An Underground Comix Godfather: Gary Arlington

Health by Mulele Jarvis

Health by Mulele Jarvis

It seems that I’ve misinterpreted Dale’s intentions with this site, I thought we were to put up content more to entertain than to inform. I’ve been corrected but only after my first post. The idea being that there aren’t enough “indie comics” guys talking behind-the-scenes.

So maybe a bit more on my background is in order:
I’ve never really considered myself an indie-comic artist as much as a comic artist who hadn’t hit yet. But let’s not kid ourselves, here. I’ve not had any interest in drawing mainstream American comics since I picked up my first erotic European comic in junior-high.

I grew up in San Francisco and went to Horace Mann Middle School, now a K-8th grade school. Whatever. The coolest part of my childhood were the 2 comic shops across the street from my school.

One of them was S.F. Comics, owned and operated by Gary Arlington. I had no idea who this man was, beyond being my comic dealer at the time and if you don’t know about him, you should read up. His contribution to comics, indie or otherwise, is immeasurable.

For starters, he opened one of the first comic shops in the U.S. According to Lambiek, “As guru and ‘godfather’ of underground comics, he encouraged and directed many artists on their path to publication. His tiny 200-square-foot store became the underground nexus where artists met, discussed projects and exchanged ideas. He also published several series of early comix, namely Skull Comics, Slow Death Comics and, of course, San Francisco Comic Book (issue no. 1 of this series is very rare and has become much sought after by comix collectors).”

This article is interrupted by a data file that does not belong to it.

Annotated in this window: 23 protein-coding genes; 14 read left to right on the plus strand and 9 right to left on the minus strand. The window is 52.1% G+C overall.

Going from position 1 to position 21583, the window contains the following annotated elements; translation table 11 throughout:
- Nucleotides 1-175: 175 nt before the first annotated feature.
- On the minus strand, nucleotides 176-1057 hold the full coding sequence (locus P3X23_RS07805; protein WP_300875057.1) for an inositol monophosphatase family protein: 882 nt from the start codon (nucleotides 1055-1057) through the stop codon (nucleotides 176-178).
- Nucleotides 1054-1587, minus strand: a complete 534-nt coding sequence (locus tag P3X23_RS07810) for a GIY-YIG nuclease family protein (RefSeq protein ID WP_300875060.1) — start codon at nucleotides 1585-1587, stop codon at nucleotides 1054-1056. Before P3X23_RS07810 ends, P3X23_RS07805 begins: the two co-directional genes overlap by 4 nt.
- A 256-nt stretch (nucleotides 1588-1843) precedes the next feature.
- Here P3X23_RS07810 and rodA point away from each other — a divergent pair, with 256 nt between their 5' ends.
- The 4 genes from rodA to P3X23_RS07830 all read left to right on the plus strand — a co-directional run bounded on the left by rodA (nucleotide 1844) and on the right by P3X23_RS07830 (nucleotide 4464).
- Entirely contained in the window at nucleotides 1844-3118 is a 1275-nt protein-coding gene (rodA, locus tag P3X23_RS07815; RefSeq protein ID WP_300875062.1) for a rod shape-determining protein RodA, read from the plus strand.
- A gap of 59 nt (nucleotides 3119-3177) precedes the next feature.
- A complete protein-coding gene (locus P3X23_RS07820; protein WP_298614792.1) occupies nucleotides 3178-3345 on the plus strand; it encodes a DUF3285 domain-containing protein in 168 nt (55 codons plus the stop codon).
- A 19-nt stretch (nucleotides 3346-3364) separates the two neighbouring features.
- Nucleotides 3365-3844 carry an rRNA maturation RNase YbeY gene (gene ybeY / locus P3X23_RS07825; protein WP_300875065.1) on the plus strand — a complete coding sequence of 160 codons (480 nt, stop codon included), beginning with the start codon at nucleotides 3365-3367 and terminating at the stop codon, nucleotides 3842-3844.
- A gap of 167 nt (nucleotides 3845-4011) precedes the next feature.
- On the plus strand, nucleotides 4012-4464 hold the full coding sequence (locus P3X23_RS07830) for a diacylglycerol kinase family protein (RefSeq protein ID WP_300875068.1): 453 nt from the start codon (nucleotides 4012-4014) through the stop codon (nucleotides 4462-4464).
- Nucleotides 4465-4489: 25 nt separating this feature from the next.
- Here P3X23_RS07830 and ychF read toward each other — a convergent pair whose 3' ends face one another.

Gary’s comic shop was a hole in the wall filled with comics floor to ceiling with absolutely no discernible order but some how Gary always knew where the comic you were looking for was, typically under 3 feet of other comics.

“Artists published by Arlington included Joel Beck, Roger Brand, John Burnham, Melinda Gebbie, Justin Green, Rory Hayes, Hank Kingfish, Chris Mettz, Larry Rippee, Dori Seda, Barry Siegel, Bruce Simon, Spain, Ron Turner and S. Clay Wilson. Employees at Arlington’s store included Simon Deitch, Rory Hayes and Flo Steinberg (, 2012).”

I was able to find a blog (Photographer Gabriella Hasbun) with a picture of Gary circa 2002 standing in the middle of his shop with no front teeth. It’s about the 6th picture in on the Mission Street Series.

It was at this store that I decided to become a comic artist.

It was at this store that I discovered Heavy Metal Magazine, Epic Magazine, Bill Sienkiewicz, Moebius, Leiji Matsumoto, Tezuka Osamu, Peter Hsu’s Quadrant, Robert Crumb and many others, I’m sure, that I can’t recall at 1 in the morning.

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